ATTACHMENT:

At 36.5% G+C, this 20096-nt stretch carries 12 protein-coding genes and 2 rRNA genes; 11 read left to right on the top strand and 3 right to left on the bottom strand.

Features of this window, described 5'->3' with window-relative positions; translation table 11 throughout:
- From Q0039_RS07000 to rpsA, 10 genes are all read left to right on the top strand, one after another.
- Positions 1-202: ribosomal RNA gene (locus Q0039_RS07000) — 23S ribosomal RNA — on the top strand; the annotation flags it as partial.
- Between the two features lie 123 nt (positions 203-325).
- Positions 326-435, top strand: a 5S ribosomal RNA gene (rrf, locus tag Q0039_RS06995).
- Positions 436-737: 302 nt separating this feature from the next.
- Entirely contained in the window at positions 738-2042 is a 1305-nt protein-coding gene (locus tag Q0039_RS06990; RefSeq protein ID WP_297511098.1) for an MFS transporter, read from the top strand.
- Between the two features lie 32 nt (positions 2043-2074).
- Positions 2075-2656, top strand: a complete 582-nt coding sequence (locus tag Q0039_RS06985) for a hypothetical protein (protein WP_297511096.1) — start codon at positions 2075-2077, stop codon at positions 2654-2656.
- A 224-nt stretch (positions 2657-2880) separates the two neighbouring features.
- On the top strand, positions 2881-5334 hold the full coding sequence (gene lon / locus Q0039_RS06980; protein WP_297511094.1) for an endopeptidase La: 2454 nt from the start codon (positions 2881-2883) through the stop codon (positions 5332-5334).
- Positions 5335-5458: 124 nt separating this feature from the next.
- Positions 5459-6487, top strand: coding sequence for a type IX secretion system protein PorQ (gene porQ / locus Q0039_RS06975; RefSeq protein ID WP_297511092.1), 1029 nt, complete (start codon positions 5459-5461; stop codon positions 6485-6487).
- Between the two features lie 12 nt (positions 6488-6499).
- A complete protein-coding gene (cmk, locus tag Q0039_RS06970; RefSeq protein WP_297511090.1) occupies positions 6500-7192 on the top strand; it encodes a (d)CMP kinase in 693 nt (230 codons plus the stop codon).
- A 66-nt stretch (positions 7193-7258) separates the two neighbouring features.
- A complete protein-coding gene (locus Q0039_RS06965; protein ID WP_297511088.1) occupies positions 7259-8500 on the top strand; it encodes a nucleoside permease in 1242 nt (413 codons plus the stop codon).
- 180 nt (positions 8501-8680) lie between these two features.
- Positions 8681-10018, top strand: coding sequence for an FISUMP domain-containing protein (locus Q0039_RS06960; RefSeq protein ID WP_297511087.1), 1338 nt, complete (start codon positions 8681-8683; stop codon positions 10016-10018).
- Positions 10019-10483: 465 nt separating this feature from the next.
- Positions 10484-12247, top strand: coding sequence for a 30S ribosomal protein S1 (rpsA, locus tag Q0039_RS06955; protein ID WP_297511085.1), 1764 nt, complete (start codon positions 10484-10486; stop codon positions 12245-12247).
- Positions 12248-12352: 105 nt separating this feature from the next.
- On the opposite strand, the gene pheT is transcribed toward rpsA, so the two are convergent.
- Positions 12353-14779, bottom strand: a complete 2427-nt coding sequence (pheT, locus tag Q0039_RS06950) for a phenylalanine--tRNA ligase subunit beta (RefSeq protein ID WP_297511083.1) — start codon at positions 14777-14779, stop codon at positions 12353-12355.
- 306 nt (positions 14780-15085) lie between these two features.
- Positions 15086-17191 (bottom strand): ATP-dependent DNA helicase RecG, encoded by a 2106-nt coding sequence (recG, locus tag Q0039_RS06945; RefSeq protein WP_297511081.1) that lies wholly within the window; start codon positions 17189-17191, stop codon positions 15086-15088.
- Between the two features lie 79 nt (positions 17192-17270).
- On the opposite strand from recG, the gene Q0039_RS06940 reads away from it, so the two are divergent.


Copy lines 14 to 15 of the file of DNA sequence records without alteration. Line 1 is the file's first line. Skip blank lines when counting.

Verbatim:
- Positions 5459-6487, top strand: coding sequence for a type IX secretion system protein PorQ (gene porQ / locus Q0039_RS06975; RefSeq protein ID WP_297511092.1), 1029 nt, complete (start codon positions 5459-5461; stop codon positions 6485-6487).
- Between the two features lie 12 nt (positions 6488-6499).